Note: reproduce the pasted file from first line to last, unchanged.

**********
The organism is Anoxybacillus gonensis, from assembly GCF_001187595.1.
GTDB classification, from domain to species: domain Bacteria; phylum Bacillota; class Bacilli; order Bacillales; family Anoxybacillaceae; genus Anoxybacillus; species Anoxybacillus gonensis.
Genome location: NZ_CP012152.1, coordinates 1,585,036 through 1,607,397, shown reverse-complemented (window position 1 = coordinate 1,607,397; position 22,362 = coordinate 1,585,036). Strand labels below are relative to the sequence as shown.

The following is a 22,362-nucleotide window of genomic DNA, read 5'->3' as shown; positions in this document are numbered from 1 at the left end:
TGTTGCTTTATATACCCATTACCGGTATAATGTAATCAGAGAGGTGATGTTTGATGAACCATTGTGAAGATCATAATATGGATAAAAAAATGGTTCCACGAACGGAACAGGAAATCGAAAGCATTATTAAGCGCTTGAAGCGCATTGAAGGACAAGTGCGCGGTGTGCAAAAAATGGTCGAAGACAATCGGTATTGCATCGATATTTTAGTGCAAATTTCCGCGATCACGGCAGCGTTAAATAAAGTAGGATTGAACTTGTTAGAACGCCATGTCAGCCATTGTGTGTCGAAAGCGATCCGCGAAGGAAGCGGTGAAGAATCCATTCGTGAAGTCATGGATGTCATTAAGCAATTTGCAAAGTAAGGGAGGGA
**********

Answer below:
The organism is Anoxybacillus gonensis, from assembly GCF_001187595.1.
GTDB classification, from domain to species: domain Bacteria; phylum Bacillota; class Bacilli; order Bacillales; family Anoxybacillaceae; genus Anoxybacillus; species Anoxybacillus gonensis.
Genome location: NZ_CP012152.1, coordinates 1,585,036 through 1,607,397, shown reverse-complemented (window position 1 = coordinate 1,607,397; position 22,362 = coordinate 1,585,036). Strand labels below are relative to the sequence as shown.

The following is a 22,362-nucleotide window of genomic DNA, read 5'->3' as shown; positions in this document are numbered from 1 at the left end:
TGTTGCTTTATATACCCATTACCGGTATAATGTAATCAGAGAGGTGATGTTTGATGAACCATTGTGAAGATCATAATATGGATAAAAAAATGGTTCCACGAACGGAACAGGAAATCGAAAGCATTATTAAGCGCTTGAAGCGCATTGAAGGACAAGTGCGCGGTGTGCAAAAAATGGTCGAAGACAATCGGTATTGCATCGATATTTTAGTGCAAATTTCCGCGATCACGGCAGCGTTAAATAAAGTAGGATTGAACTTGTTAGAACGCCATGTCAGCCATTGTGTGTCGAAAGCGATCCGCGAAGGAAGCGGTGAAGAATCCATTCGTGAAGTCATGGATGTCATTAAGCAATTTGCAAAGTAAGGGAGGGA